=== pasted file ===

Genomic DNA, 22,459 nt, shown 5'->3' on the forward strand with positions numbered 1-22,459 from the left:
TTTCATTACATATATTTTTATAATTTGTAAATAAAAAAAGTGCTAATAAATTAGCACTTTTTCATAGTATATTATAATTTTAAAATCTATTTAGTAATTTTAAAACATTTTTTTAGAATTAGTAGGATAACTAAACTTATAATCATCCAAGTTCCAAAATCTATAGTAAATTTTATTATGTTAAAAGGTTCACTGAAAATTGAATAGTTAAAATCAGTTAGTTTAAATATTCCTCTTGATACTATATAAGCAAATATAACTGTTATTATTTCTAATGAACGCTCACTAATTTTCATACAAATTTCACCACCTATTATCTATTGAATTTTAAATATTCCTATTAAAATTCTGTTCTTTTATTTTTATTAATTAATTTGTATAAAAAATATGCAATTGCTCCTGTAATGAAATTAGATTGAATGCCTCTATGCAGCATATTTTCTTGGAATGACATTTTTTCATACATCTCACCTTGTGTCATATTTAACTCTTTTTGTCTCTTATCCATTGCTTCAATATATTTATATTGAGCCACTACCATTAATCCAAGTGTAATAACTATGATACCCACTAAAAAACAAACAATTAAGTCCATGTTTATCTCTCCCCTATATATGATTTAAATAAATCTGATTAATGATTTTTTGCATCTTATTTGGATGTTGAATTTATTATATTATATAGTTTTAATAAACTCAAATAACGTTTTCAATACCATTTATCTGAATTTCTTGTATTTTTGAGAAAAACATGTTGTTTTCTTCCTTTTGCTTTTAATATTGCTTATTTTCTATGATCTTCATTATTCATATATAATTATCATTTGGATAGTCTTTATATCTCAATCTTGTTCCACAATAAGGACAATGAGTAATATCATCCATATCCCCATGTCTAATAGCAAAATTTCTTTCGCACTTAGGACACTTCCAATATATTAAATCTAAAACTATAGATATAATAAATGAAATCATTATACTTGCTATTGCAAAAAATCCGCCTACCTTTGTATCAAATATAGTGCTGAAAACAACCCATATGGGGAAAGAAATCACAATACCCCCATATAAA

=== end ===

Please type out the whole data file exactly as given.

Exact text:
Genomic DNA, 22,459 nt, shown 5'->3' on the forward strand with positions numbered 1-22,459 from the left:
TTTCATTACATATATTTTTATAATTTGTAAATAAAAAAAGTGCTAATAAATTAGCACTTTTTCATAGTATATTATAATTTTAAAATCTATTTAGTAATTTTAAAACATTTTTTTAGAATTAGTAGGATAACTAAACTTATAATCATCCAAGTTCCAAAATCTATAGTAAATTTTATTATGTTAAAAGGTTCACTGAAAATTGAATAGTTAAAATCAGTTAGTTTAAATATTCCTCTTGATACTATATAAGCAAATATAACTGTTATTATTTCTAATGAACGCTCACTAATTTTCATACAAATTTCACCACCTATTATCTATTGAATTTTAAATATTCCTATTAAAATTCTGTTCTTTTATTTTTATTAATTAATTTGTATAAAAAATATGCAATTGCTCCTGTAATGAAATTAGATTGAATGCCTCTATGCAGCATATTTTCTTGGAATGACATTTTTTCATACATCTCACCTTGTGTCATATTTAACTCTTTTTGTCTCTTATCCATTGCTTCAATATATTTATATTGAGCCACTACCATTAATCCAAGTGTAATAACTATGATACCCACTAAAAAACAAACAATTAAGTCCATGTTTATCTCTCCCCTATATATGATTTAAATAAATCTGATTAATGATTTTTTGCATCTTATTTGGATGTTGAATTTATTATATTATATAGTTTTAATAAACTCAAATAACGTTTTCAATACCATTTATCTGAATTTCTTGTATTTTTGAGAAAAACATGTTGTTTTCTTCCTTTTGCTTTTAATATTGCTTATTTTCTATGATCTTCATTATTCATATATAATTATCATTTGGATAGTCTTTATATCTCAATCTTGTTCCACAATAAGGACAATGAGTAATATCATCCATATCCCCATGTCTAATAGCAAAATTTCTTTCGCACTTAGGACACTTCCAATATATTAAATCTAAAACTATAGATATAATAAATGAAATCATTATACTTGCTATTGCAAAAAATCCGCCTACCTTTGTATCAAATATAGTGCTGAAAACAACCCATATGGGGAAAGAAATCACAATACCCCCATATAAA